Capel Berrow

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Capel Berrow
Born 1716 (1716)
Died 5 October 1782 (1782-10-06) (aged 66)
Occupation English Christian minister

Capel Berrow (1716–1782), was an English divine.


He was born in 1716, son of Capel Berrow ; (of Christ's College, Cambridge, B.A. 1703, M.A. 1712), chaplain to William, Earl Cowper, and for forty years the curate of Northill, Bedfordshire, who died 28 Oct. 1761 (Lysons, Bedfordshire, 120). He was admitted into Merchant Taylors' School 16 Oct. 1728, and became head scholar in 1733 (Robinson; M. T. School Register). He proceeded to the university of Oxford, matriculated a commoner of St. John's College 7 Sept. 1734, proceeded B.A. 1 June 1738, M.A. of Christ's College, Cambridge, 1758.[1]

He became curate of St. Botolph's, Aldersgate, March 1741, and afterwards of St. Austin's, and on 12 July 1744 was chosen lecturer of St Benedict's, Paul's Wharf.[1]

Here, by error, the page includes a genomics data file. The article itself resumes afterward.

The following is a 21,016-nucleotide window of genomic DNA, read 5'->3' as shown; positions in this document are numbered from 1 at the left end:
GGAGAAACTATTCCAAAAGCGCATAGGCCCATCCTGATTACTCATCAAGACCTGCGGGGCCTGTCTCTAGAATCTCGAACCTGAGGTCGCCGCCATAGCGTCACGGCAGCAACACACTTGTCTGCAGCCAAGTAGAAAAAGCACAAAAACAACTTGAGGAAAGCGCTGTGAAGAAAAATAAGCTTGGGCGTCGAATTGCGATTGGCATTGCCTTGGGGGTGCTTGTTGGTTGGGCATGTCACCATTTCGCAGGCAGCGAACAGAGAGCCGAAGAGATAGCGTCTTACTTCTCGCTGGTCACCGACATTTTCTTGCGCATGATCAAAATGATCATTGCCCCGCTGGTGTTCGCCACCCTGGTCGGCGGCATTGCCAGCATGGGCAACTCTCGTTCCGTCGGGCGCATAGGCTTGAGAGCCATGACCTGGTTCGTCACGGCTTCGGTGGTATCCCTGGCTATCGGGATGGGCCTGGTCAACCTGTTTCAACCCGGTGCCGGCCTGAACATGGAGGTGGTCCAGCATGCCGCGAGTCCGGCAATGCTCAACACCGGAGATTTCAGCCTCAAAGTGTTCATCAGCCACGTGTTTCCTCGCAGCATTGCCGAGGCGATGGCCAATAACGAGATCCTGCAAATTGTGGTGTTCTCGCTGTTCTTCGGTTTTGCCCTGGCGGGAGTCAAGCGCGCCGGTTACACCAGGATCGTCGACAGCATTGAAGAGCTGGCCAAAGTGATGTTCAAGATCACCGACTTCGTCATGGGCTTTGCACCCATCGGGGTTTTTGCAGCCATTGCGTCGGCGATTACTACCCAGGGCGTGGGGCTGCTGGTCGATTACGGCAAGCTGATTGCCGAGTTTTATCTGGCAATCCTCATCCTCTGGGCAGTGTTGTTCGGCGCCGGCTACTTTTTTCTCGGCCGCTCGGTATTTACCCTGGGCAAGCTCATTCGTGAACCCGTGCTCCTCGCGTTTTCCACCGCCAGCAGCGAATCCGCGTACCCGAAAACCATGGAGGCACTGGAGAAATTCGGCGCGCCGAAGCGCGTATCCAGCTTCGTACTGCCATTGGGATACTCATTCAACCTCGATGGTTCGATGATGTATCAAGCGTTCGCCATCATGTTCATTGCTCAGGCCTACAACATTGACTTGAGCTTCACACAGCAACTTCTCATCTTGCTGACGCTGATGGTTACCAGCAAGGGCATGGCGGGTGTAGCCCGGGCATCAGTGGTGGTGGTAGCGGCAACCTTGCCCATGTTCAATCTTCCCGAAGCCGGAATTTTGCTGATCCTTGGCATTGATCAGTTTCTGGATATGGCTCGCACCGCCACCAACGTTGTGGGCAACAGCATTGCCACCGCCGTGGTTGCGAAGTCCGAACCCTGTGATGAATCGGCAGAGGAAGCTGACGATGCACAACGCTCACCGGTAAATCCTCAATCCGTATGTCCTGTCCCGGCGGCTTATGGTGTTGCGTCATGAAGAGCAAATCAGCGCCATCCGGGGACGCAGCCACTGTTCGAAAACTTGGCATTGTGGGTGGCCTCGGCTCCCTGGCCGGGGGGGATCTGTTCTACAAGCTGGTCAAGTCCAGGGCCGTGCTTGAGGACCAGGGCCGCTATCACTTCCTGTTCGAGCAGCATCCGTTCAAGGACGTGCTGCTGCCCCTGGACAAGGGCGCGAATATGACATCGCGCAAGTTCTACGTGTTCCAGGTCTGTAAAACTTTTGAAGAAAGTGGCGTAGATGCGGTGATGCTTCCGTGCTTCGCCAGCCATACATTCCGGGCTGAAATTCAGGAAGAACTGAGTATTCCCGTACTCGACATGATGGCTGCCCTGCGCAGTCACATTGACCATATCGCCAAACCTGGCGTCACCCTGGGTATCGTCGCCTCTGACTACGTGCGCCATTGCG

The title-pages of his different books show his further offices and dignities, as follows: 'Theological Dissertations by Capel Berrow, A.M. Rector of Rossington, Northamptonshire; Lecturer of St. Bennet's and St. Peter Paul's Wharf, and Chaplain to the Honourable Society of Judges and Serjeants in Serjeants' Inn,' 1782. This work was simply a binding-up together on his death of the unsold copies of his separately issued writings:

  1. 'Remarks on the Rt. Rev. Dr. Sherlock's Discourses on the Use and Intent of Prophecy: in a Letter formerly sent to his Lordship.'
  2. 'On Predestination, Election, Reprobation, and Future Punishments.'
  3. 'A few Extracts from a Discourse concerning Origen and the Chiefest of his Opinions ; first printed in the year 1661.'
  4. 'Observations on the End and Design of Christ's Death.'
  5. 'Deism not consistent with the Religion of Reason and Nature.'
  6. 'A Lapse of Human Souls in a State of Pre-existence, the only Original Sin and the Ground Work of the Gospel Dispensation.'

Among the subscribers to the collective volume stands 'Samuel Johnson,' who in the ' Rambler ' had discussed Berrow's speculations. The last, originally published in 1766, is his only book now remembered. Various occasional sermons (1746 onward) were also published by him. He died on 5 October 1782.[1]



 This article incorporates text from a publication now in the public domainGrosart, Alexander Balloch (1885). "Berrow, Capel". In Stephen, Leslie. Dictionary of National Biography. 4. London: Smith, Elder & Co.